The other woman in her life.
[Text and pictures by Mayank Austen Soofi]
Vidya Rao, thumri singer, actor and part-time editor at Orient Longman, lives with Sufi in a sunny second-floor apartment, not far from Qutub Minar, in Mehrauli, south Delhi.
Like most live-in companions, they have only a few things in common. While both share a dislike for milk, Ms Rao love chocolates and Sufi doesn’t. Ms Rao has read all the seven Harry Potter novels, Sufi hasn’t. Strangely, Ms Rao, the possessive owner of around 2000 books (she never lends them though The Delhi walla flicked a lovely edition of Vikram Seth’s A Suitable Boy from her bookshelf), has never tried to hammer reading habits into Sufi. She thought there was no point since Sufi is a cat.
They first met one monsoon afternoon when Ms Rao was returning from Hazrat Nizamuddin, the 14th century Sufi shrine. Her daughter, Aditi, spotted a kitten lost in the road. They brought her home and named her Sufi. Why Sufi? “You see she was, so to speak, taken from one sufi dargah to the other”, says Ms Rao whose house is walking distance from Sheikh Bakhtyar Kaki’s shrine.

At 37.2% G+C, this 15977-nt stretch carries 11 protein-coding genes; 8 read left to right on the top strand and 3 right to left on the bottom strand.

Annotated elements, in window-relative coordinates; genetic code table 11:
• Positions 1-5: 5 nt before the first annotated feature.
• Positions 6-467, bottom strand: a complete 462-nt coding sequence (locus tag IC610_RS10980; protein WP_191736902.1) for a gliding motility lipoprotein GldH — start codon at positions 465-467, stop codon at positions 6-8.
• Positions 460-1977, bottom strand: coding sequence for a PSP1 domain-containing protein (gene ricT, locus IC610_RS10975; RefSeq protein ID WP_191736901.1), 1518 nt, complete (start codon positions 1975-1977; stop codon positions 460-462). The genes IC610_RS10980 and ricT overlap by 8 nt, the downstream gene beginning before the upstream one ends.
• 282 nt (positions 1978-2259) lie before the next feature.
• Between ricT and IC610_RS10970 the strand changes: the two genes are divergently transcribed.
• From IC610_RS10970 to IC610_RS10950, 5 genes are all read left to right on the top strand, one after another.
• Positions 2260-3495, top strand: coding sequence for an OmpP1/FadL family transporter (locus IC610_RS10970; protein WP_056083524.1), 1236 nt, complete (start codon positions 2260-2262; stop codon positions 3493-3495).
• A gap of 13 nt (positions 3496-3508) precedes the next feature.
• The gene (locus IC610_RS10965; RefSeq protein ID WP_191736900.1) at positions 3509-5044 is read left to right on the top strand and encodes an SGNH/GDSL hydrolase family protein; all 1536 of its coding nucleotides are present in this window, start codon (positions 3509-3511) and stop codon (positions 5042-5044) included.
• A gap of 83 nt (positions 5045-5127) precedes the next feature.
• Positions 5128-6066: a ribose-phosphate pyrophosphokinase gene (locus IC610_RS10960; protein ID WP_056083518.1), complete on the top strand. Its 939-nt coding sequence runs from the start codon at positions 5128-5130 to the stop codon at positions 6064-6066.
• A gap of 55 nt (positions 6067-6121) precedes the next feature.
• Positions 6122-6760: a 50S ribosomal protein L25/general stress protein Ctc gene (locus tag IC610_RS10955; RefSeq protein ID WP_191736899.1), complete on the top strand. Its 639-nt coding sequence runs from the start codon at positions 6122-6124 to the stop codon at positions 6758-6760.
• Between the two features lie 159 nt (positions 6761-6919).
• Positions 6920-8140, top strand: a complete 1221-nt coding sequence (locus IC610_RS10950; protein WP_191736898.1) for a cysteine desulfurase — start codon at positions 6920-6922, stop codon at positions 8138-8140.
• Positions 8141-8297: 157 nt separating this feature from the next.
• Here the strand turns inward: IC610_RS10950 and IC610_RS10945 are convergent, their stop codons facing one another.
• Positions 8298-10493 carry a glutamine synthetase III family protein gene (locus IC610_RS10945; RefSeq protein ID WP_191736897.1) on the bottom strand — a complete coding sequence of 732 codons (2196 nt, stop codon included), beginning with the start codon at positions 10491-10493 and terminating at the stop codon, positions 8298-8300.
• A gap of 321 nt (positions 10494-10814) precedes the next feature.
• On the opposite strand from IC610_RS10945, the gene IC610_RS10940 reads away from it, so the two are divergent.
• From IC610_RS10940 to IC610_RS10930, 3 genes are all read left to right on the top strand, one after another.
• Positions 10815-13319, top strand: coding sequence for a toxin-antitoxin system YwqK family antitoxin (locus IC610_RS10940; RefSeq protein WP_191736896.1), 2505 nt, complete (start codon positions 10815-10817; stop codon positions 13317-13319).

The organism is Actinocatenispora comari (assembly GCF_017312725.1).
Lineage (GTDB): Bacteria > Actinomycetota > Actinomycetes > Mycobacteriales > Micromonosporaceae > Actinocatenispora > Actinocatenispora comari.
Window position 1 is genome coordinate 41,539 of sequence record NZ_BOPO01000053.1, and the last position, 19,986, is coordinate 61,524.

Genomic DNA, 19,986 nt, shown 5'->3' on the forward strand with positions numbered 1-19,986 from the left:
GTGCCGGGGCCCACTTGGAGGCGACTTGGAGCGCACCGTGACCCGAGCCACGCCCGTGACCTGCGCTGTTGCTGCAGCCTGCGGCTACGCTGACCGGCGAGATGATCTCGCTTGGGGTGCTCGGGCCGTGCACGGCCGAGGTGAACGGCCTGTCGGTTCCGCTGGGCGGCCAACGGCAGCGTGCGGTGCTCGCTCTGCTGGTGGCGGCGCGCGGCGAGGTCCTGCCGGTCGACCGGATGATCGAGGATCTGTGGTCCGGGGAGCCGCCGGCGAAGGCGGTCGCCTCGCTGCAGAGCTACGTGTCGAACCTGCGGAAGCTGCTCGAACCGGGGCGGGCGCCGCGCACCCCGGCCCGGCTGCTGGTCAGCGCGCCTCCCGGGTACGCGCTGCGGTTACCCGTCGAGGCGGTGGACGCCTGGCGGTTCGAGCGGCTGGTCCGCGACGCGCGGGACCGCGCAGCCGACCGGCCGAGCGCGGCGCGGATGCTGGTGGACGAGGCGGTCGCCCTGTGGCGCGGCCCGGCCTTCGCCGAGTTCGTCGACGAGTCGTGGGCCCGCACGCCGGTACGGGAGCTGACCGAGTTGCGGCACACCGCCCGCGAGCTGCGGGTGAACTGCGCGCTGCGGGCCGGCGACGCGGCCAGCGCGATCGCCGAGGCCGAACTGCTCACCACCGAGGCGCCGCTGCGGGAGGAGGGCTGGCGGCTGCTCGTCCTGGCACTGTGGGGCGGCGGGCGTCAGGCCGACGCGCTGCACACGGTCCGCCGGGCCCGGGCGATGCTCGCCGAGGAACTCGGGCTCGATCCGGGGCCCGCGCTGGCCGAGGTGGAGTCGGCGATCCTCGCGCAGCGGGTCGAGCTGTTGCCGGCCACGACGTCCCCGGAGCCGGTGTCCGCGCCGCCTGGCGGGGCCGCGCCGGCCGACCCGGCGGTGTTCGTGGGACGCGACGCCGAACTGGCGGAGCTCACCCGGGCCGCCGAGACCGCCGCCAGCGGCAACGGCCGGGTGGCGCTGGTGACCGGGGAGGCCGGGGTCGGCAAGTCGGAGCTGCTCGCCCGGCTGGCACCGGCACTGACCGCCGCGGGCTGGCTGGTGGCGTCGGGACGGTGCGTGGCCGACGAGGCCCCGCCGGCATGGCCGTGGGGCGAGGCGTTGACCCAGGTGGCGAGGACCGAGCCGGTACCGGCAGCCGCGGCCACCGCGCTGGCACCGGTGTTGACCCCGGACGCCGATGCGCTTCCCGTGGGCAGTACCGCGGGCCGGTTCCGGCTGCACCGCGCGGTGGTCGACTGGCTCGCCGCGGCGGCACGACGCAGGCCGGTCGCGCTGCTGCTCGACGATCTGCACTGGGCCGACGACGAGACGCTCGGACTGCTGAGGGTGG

Eight years have passed. Aditi has married and lives in Panchsheel Park while Ms Rao is left with her books, music, and the cat. “She is my feline daughter.”
A tiny bell around Sufi’s neck helps Ms Rao in tracking her movements. As a kitten, Sufi had broken her leg and so has a slight limp. When she feels claustrophobic, she is permitted to prowl in the apartment complex. Always concerned, Ms Rao intently watches for her from the door till she returns.
If not doing riyaz, yoga, meditation, or reiki, you might as well catch Ms Rao chatting with Sufi, who, by the way, is not the only kitten in her life. There are cats painted on her cups, saucers, and also on her tablecloth. There’s even a cat-shaped blackboard stuck on her refrigerator.
Then there are memories of other cats that lived with her at other times. “Meew Tansen was a monster who bit everybody but Puss-Puss was sweet,” Ms Rao recalls.
While Ms Rao prefers vegetarian food, Sufi is a fish lover. Her meals are never complete without rohu. She also has a weakness for chicken. “Sufi is lucky to have you,” I told Ms Rao. “I’m lucky to have her,” she replied.
Two for company
The Qutub view from Ms Rao’s apartment
Is it Sufi?
Such a darling
Cat on her cup
Thinking of Sufi?
Is Sufi jealous?